Enquiries about possible misconduct by barristers are on the rise, though fewer cases are making their way to the disciplinary tribunal, figures from the barristers’ regulator have revealed.
In its enforcement annual report, published today, the Bar Standards Board says it received 110 reports of serious misconduct this year, 37% up on the 80 received in 2015/16. However, only 53% of these reports resulted in a formal complaint being raised, the regulator said.
However, the number of barristers disbarred more than doubled. Just seven barristers were disbarred in 2015/16 compared with 19 this year.
The volume of initial enquiries and early-stage reports about possible misconduct by barristers also rose. The total number stood at 960, up from 882 last year.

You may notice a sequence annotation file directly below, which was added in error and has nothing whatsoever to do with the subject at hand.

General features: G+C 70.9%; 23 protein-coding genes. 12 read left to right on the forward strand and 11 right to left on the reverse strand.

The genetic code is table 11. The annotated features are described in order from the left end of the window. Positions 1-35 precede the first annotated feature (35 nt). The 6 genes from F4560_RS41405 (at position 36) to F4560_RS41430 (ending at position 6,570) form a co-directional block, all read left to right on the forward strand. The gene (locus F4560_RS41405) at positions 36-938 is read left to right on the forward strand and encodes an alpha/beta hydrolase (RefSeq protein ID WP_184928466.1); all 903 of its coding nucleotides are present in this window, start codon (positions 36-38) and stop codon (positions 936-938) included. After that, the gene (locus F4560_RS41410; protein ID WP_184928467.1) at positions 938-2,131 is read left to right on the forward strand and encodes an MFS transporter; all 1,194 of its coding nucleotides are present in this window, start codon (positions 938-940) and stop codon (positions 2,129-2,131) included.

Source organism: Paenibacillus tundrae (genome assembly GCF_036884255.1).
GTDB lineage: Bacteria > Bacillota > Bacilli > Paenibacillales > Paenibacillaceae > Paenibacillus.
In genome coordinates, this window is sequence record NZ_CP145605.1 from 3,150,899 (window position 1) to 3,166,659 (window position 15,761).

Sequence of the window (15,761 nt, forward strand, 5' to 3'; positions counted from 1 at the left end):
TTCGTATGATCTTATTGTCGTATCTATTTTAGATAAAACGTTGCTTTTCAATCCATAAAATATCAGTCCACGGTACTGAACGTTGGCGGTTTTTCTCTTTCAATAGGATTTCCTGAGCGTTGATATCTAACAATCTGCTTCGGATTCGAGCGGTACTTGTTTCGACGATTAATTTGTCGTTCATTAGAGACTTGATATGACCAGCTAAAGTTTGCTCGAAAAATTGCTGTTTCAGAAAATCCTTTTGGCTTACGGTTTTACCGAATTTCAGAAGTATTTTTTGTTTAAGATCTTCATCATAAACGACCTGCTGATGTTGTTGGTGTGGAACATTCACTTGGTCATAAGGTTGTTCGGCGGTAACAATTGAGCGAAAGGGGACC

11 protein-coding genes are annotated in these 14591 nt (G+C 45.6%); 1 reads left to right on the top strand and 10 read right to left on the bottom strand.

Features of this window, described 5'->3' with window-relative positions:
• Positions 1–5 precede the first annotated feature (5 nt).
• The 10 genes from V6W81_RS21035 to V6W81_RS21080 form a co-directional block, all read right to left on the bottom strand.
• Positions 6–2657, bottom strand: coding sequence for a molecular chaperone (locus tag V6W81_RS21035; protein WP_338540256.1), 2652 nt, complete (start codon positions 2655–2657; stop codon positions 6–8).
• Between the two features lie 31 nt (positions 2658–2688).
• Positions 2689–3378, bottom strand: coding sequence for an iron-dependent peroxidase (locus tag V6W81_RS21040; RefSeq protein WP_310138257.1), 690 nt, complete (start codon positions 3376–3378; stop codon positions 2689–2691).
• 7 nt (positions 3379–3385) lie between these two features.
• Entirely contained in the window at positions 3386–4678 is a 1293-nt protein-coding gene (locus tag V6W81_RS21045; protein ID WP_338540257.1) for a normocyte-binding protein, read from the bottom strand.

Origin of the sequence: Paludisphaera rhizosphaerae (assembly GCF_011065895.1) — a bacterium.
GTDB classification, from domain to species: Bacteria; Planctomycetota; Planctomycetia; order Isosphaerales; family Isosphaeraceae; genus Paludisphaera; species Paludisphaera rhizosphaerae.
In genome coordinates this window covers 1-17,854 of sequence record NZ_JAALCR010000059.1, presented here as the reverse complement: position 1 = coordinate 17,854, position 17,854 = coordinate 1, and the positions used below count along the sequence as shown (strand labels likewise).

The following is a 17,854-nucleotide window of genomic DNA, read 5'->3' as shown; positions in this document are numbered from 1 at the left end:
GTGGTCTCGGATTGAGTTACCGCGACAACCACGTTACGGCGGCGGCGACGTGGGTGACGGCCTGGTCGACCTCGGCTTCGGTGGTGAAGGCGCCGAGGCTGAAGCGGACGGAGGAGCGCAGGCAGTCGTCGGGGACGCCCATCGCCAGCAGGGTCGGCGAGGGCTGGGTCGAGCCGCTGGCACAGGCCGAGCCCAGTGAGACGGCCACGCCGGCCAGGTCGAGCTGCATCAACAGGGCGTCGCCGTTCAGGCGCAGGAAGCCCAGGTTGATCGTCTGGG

The BSB said multiple complaints about one barrister – referred to as ‘barrister B’ - had impacted the figures. All sets of complaints about the barrister have now been concluded and the barrister disbarred, the BSB said.
Despite the rise in the number of enquires, only 46 cases were referred to the Bar Tribunals and Adjudication Service in 2016/17, down from 53 last year.
The report also showed that the time taken to address complaints has reduced. The average time for the BSB to conclude a complaint is now around three months compared with four and a half months two years ago.
Sara Jagger, director of professional conduct at the BSB, said: ‘It is important that everyone can have confidence in the conduct of barristers. This report shows that we are succeeding in our efforts to take action against the small number of barristers whose professional conduct poses the biggest risk to the public.’